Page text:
Effective January 1, 2001 California Business & Professions Code sections 6450 through 6456 regulate legal assistants. Only persons with the qualifying preparation may call themselves legal assistants, paralegals or any of several other titles specifically included in the law as being equivalents. One such qualifying preparation method is to successfully complete a program of study such as American River College's, which is American Bar Association approved, and provides 30 units of specialized study. The college and the program are accredited by the Western Association of Schools and Colleges, the same accrediting body that accredits the California State University and the University of California campuses.
The law also requires that anyone using the title "Legal Assistant" work under the direct supervision of a licensed attorney. Some offices are large, with several attorneys, and the legal assistant may work with one or several of the attorneys. Client contact may be extensive or not, depending on the practice. Some law offices have only a single attorney and a legal assistant.
Legal assistant responsibilities can include office management, reception, and drafting of legal documents for approval by the employing attorney. Law practices may specialize in civil or criminal litigation, transactional work such as real estate and financial dealings, family law, estates and probate, or taxation issues.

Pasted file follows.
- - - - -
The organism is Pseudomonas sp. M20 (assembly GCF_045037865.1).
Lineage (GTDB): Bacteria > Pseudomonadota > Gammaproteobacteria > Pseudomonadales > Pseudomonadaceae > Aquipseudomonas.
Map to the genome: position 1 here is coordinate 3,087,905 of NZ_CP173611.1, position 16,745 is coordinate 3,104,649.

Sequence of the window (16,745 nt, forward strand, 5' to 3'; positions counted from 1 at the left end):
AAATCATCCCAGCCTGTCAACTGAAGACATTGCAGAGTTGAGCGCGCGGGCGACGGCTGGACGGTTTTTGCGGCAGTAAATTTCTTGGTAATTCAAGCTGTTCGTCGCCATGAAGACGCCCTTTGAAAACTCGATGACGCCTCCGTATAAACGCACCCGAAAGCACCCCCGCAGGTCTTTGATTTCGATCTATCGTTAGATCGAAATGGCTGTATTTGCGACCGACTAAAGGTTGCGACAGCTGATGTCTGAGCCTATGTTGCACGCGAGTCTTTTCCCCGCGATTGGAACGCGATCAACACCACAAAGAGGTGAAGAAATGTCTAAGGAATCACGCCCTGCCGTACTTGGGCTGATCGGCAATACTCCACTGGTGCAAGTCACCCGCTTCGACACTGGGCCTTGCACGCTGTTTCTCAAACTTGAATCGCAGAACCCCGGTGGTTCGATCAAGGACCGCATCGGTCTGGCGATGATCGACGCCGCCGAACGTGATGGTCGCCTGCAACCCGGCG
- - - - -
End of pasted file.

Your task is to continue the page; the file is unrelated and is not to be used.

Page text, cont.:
Legal assistants do not give legal advice.
Legal assistant skills are also suited for employment in business and government agencies. Responsibilities in such settings include interpreting rules and regulations and monitoring compliance on behalf of the employer.
The types of businesses and organizations that hire legal assistants include:
- Law offices, from sole practitioners to the largest law firms
- Government agencies, such as the Office of the Attorney General, the Office of the U. S. Trustee, and the Franchise Tax Board
- Courts, such as the Sacramento Superior and Municipal Courts
Persons with the skills learned in a legal assisting program may find those skills useful for employment in various other settings:
- Corporations, such as Proctor & Gamble and Pacific Gas & Electric
- Financial Institutions, such as Western Farm Credit Bank and The Money Store
- Insurance companies, such as Claims Management, Progressive Insurance Company, and CIGNA
- Land development firms, such as Steel & Nelson and Dunmore Homes
- Health care organizations, such as Eskaton Health Corporation and Mercy Healthcare Sacramento
- Correctional institutions, such as the Sacramento County Jail
- Professional associations, such as the California Association of Hospitals and Health Systems, the California Restaurant Association, and the California Trial Lawyers Association
Career surveys done by both private and government groups indicate that the legal assisting field is expected to be one of the fastest-growing careers.